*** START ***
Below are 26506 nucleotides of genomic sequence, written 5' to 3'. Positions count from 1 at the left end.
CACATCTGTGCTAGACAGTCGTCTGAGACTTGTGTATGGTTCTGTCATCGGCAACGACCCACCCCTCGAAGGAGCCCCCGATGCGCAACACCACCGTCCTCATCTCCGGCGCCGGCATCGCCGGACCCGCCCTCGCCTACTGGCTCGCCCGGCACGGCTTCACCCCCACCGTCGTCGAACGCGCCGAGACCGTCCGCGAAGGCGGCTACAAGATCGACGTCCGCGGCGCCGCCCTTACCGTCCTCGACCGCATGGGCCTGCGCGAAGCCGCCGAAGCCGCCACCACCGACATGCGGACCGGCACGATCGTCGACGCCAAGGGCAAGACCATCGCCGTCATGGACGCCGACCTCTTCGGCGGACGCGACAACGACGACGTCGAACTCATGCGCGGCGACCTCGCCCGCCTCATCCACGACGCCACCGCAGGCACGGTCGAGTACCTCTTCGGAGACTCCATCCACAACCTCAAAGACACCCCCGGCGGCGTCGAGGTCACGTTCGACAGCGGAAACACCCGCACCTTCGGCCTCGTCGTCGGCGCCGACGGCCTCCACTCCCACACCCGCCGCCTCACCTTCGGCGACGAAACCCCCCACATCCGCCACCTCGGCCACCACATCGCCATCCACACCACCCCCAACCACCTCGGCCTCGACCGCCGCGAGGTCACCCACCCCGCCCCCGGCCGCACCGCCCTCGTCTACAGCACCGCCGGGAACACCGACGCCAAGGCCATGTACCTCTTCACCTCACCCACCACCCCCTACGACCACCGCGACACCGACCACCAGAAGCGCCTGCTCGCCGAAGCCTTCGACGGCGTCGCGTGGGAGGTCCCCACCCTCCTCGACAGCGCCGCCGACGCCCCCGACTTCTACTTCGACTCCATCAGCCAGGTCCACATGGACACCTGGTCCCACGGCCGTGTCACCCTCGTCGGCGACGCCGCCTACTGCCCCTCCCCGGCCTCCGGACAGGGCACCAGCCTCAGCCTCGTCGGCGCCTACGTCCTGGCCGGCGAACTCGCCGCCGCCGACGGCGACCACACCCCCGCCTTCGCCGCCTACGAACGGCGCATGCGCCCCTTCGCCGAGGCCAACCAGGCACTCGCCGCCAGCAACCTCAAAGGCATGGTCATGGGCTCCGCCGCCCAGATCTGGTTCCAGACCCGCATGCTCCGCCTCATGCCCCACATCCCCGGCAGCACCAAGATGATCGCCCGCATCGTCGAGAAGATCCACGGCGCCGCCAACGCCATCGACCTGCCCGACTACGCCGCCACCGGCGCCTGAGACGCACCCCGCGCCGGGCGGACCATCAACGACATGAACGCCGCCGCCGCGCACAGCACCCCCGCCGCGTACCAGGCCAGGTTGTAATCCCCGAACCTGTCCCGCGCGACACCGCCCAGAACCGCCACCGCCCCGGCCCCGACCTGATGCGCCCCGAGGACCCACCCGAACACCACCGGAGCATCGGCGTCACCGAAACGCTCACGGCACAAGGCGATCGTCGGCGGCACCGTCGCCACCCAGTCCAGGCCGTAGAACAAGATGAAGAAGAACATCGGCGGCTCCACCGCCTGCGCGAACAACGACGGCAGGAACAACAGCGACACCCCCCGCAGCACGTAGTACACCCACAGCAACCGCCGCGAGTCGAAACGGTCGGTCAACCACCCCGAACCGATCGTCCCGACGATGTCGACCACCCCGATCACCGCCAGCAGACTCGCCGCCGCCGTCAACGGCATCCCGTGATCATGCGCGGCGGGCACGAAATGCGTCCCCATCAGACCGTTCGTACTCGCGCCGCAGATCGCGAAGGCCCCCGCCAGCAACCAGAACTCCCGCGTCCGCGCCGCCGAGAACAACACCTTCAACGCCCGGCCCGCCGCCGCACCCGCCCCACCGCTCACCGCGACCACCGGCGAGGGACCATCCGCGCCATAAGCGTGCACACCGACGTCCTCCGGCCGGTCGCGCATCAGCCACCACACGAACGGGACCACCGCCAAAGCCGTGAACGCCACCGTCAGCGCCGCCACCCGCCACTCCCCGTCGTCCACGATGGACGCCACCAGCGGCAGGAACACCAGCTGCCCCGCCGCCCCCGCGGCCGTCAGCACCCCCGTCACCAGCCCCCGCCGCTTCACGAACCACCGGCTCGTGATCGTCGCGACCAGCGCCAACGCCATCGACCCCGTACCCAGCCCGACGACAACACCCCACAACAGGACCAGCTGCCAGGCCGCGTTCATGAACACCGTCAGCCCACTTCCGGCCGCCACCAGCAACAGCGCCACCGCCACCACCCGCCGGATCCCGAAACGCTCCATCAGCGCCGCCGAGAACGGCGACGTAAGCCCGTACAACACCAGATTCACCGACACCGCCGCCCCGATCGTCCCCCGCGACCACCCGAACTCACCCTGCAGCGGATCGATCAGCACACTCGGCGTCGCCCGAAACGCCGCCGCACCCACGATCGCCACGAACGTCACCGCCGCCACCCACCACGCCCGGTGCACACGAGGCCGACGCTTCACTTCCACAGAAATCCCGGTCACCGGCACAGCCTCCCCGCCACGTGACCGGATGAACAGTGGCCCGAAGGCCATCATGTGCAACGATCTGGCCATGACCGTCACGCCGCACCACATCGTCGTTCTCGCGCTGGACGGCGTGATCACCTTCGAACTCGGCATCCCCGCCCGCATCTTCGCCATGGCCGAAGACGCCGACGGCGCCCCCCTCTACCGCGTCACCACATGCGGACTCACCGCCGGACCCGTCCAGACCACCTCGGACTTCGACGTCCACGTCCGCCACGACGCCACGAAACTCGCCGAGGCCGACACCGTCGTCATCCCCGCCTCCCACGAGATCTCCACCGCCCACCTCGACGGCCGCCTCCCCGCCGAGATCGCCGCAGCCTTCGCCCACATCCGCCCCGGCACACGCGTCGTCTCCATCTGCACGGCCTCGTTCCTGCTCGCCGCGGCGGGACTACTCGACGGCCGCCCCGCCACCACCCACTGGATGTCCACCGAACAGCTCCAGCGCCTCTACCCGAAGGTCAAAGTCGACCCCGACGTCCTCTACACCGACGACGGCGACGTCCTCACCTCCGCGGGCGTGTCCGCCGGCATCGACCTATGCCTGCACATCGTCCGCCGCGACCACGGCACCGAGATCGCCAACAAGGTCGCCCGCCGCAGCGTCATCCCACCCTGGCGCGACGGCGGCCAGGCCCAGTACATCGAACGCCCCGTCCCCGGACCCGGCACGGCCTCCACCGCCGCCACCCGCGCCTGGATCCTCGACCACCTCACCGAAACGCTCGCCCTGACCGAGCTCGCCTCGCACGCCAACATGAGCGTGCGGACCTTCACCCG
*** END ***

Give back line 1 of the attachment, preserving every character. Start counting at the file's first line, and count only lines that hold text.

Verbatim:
Below are 26506 nucleotides of genomic sequence, written 5' to 3'. Positions count from 1 at the left end.